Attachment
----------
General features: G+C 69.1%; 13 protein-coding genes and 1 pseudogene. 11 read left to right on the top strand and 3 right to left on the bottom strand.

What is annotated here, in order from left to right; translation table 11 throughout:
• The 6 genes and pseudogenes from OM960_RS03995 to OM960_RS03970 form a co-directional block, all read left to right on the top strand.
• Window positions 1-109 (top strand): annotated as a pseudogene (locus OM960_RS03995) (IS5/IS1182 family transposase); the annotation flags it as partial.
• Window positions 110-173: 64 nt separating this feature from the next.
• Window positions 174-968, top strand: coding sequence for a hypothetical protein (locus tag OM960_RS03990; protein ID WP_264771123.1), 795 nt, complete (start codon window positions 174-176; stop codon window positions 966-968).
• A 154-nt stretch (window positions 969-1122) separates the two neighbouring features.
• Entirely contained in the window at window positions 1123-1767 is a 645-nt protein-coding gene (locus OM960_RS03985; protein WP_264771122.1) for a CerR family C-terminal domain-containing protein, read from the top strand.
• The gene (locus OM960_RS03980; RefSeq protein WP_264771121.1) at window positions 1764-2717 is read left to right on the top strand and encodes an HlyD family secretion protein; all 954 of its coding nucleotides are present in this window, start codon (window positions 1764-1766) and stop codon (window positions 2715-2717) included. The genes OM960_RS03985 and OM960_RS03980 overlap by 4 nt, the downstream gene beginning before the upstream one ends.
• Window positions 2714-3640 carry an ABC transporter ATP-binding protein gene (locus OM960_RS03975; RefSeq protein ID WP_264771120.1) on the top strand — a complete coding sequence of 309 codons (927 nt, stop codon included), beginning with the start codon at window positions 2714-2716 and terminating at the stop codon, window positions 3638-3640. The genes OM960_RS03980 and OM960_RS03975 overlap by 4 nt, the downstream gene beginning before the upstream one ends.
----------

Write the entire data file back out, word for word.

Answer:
General features: G+C 69.1%; 13 protein-coding genes and 1 pseudogene. 11 read left to right on the top strand and 3 right to left on the bottom strand.

What is annotated here, in order from left to right; translation table 11 throughout:
• The 6 genes and pseudogenes from OM960_RS03995 to OM960_RS03970 form a co-directional block, all read left to right on the top strand.
• Window positions 1-109 (top strand): annotated as a pseudogene (locus OM960_RS03995) (IS5/IS1182 family transposase); the annotation flags it as partial.
• Window positions 110-173: 64 nt separating this feature from the next.
• Window positions 174-968, top strand: coding sequence for a hypothetical protein (locus tag OM960_RS03990; protein ID WP_264771123.1), 795 nt, complete (start codon window positions 174-176; stop codon window positions 966-968).
• A 154-nt stretch (window positions 969-1122) separates the two neighbouring features.
• Entirely contained in the window at window positions 1123-1767 is a 645-nt protein-coding gene (locus OM960_RS03985; protein WP_264771122.1) for a CerR family C-terminal domain-containing protein, read from the top strand.
• The gene (locus OM960_RS03980; RefSeq protein WP_264771121.1) at window positions 1764-2717 is read left to right on the top strand and encodes an HlyD family secretion protein; all 954 of its coding nucleotides are present in this window, start codon (window positions 1764-1766) and stop codon (window positions 2715-2717) included. The genes OM960_RS03985 and OM960_RS03980 overlap by 4 nt, the downstream gene beginning before the upstream one ends.
• Window positions 2714-3640 carry an ABC transporter ATP-binding protein gene (locus OM960_RS03975; RefSeq protein ID WP_264771120.1) on the top strand — a complete coding sequence of 309 codons (927 nt, stop codon included), beginning with the start codon at window positions 2714-2716 and terminating at the stop codon, window positions 3638-3640. The genes OM960_RS03980 and OM960_RS03975 overlap by 4 nt, the downstream gene beginning before the upstream one ends.